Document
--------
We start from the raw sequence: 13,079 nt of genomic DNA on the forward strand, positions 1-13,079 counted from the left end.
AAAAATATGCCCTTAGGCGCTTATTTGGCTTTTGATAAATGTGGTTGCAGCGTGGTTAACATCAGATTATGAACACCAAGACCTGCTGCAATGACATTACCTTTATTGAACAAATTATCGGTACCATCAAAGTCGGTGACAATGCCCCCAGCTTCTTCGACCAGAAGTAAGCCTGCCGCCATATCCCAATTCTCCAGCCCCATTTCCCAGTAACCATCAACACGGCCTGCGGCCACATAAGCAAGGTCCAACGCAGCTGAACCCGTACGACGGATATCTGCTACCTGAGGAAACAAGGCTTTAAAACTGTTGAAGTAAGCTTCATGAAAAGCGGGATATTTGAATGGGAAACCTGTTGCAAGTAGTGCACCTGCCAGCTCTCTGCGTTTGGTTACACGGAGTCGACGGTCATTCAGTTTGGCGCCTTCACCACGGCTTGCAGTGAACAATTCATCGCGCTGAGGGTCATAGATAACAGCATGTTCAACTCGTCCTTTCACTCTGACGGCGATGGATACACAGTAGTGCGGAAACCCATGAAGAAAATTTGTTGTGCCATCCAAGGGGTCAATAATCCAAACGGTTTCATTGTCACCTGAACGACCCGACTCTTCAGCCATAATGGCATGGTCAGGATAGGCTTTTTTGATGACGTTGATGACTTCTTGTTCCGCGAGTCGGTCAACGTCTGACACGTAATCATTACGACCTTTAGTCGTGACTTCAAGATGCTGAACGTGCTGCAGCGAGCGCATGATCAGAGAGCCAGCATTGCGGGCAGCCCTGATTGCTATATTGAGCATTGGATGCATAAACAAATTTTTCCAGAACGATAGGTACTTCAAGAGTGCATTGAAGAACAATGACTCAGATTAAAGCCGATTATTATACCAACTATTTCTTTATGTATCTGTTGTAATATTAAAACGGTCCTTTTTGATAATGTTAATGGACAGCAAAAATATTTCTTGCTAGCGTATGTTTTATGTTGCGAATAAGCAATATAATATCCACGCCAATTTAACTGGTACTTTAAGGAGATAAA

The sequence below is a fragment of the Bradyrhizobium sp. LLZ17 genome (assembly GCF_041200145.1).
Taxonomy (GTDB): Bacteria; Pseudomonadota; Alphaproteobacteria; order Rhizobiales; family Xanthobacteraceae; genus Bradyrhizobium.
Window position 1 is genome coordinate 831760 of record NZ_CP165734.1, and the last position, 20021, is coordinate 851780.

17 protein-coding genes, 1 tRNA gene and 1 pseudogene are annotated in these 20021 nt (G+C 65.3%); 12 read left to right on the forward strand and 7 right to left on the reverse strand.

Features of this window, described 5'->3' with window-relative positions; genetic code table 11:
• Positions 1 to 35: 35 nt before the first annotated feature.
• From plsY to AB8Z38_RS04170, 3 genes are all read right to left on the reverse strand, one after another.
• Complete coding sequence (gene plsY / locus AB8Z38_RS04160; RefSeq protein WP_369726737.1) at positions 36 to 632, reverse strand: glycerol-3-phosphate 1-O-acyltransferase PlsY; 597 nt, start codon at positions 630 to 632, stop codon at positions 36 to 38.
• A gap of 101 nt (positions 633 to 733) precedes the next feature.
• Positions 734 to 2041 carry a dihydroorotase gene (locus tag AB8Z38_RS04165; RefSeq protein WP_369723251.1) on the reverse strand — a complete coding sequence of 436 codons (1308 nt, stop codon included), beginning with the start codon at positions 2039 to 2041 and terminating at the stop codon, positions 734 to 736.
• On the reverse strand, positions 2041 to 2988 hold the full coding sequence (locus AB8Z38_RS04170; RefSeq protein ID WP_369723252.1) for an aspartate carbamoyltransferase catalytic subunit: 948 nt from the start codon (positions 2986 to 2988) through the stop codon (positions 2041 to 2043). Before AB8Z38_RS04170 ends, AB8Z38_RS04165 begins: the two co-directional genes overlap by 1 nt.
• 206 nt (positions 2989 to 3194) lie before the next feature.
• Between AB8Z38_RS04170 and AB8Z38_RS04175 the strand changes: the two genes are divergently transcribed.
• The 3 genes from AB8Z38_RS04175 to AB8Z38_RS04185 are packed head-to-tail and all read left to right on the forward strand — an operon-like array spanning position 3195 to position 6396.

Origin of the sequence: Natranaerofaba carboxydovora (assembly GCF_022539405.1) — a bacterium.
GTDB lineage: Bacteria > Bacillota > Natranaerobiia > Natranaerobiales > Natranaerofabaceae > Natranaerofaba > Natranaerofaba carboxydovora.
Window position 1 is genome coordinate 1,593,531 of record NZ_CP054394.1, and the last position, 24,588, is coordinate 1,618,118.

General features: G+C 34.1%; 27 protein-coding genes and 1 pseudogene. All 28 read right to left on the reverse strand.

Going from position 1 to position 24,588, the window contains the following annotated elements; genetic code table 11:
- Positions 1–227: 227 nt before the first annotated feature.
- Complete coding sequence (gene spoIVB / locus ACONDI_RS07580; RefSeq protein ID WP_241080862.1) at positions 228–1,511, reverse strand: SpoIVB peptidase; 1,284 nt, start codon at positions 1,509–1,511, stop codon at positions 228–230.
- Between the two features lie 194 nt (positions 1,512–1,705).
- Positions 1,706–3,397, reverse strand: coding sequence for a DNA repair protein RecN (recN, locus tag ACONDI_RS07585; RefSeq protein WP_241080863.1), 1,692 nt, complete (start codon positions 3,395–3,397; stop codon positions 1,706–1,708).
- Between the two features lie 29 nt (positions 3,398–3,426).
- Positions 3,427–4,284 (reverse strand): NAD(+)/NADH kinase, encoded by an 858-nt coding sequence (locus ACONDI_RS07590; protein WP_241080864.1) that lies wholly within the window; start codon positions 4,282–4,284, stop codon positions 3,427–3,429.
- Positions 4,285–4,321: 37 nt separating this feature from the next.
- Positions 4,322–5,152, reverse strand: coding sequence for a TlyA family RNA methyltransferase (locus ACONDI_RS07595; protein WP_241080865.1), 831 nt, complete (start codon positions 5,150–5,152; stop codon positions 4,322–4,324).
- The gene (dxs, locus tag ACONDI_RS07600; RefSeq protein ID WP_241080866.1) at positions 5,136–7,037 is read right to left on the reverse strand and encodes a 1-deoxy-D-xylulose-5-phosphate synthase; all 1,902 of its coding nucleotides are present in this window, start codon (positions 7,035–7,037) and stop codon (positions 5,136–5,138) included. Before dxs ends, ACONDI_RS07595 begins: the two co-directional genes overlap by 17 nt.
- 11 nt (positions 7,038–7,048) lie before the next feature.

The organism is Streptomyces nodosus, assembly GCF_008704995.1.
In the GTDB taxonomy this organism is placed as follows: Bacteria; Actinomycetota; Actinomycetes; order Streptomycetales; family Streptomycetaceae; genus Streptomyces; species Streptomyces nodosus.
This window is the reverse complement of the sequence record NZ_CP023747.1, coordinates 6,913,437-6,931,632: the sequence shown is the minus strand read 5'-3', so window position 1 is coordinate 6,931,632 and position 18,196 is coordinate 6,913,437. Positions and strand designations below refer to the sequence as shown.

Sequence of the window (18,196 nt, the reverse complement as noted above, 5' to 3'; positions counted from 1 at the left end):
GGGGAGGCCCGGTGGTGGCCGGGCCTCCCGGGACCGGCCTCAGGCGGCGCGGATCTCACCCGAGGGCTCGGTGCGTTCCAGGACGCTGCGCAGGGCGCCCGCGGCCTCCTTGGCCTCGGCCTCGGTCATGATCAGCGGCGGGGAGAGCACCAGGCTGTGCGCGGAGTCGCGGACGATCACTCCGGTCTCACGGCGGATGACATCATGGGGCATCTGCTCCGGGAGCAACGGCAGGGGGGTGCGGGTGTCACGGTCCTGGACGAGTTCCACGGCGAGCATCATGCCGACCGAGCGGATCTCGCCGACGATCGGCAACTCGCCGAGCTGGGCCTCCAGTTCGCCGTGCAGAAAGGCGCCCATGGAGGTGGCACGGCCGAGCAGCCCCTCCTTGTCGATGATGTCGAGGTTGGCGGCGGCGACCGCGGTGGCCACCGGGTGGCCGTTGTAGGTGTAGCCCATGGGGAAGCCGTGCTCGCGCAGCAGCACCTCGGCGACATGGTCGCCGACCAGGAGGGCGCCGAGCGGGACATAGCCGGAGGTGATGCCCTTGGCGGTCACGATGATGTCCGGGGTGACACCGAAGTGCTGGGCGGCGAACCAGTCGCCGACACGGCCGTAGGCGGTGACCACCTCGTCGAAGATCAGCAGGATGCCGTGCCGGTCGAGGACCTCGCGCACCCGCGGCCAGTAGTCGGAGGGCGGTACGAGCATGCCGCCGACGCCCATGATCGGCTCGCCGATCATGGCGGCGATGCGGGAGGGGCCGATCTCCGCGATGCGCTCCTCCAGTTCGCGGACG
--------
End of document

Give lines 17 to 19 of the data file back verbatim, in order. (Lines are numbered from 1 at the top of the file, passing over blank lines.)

Origin of the sequence: Natranaerofaba carboxydovora (assembly GCF_022539405.1) — a bacterium.
GTDB lineage: Bacteria > Bacillota > Natranaerobiia > Natranaerobiales > Natranaerofabaceae > Natranaerofaba > Natranaerofaba carboxydovora.
Window position 1 is genome coordinate 1,593,531 of record NZ_CP054394.1, and the last position, 24,588, is coordinate 1,618,118.